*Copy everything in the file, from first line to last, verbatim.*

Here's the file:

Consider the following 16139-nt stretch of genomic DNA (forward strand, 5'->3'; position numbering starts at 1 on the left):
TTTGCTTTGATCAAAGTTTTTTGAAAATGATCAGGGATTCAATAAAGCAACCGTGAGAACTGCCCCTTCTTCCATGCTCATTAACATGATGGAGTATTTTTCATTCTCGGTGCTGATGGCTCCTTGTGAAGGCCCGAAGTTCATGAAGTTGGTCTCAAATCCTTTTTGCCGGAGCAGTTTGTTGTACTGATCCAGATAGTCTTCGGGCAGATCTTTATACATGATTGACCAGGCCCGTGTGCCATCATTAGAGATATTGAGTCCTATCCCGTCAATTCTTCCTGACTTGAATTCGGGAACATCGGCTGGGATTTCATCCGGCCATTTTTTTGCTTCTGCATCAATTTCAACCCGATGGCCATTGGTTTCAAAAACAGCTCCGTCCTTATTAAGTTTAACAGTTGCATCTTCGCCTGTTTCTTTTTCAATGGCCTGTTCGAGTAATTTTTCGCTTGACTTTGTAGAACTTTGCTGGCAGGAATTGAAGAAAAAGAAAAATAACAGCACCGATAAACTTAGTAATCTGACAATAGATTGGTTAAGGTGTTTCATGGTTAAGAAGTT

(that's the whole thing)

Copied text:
Consider the following 16139-nt stretch of genomic DNA (forward strand, 5'->3'; position numbering starts at 1 on the left):
TTTGCTTTGATCAAAGTTTTTTGAAAATGATCAGGGATTCAATAAAGCAACCGTGAGAACTGCCCCTTCTTCCATGCTCATTAACATGATGGAGTATTTTTCATTCTCGGTGCTGATGGCTCCTTGTGAAGGCCCGAAGTTCATGAAGTTGGTCTCAAATCCTTTTTGCCGGAGCAGTTTGTTGTACTGATCCAGATAGTCTTCGGGCAGATCTTTATACATGATTGACCAGGCCCGTGTGCCATCATTAGAGATATTGAGTCCTATCCCGTCAATTCTTCCTGACTTGAATTCGGGAACATCGGCTGGGATTTCATCCGGCCATTTTTTTGCTTCTGCATCAATTTCAACCCGATGGCCATTGGTTTCAAAAACAGCTCCGTCCTTATTAAGTTTAACAGTTGCATCTTCGCCTGTTTCTTTTTCAATGGCCTGTTCGAGTAATTTTTCGCTTGACTTTGTAGAACTTTGCTGGCAGGAATTGAAGAAAAAGAAAAATAACAGCACCGATAAACTTAGTAATCTGACAATAGATTGGTTAAGGTGTTTCATGGTTAAGAAGTT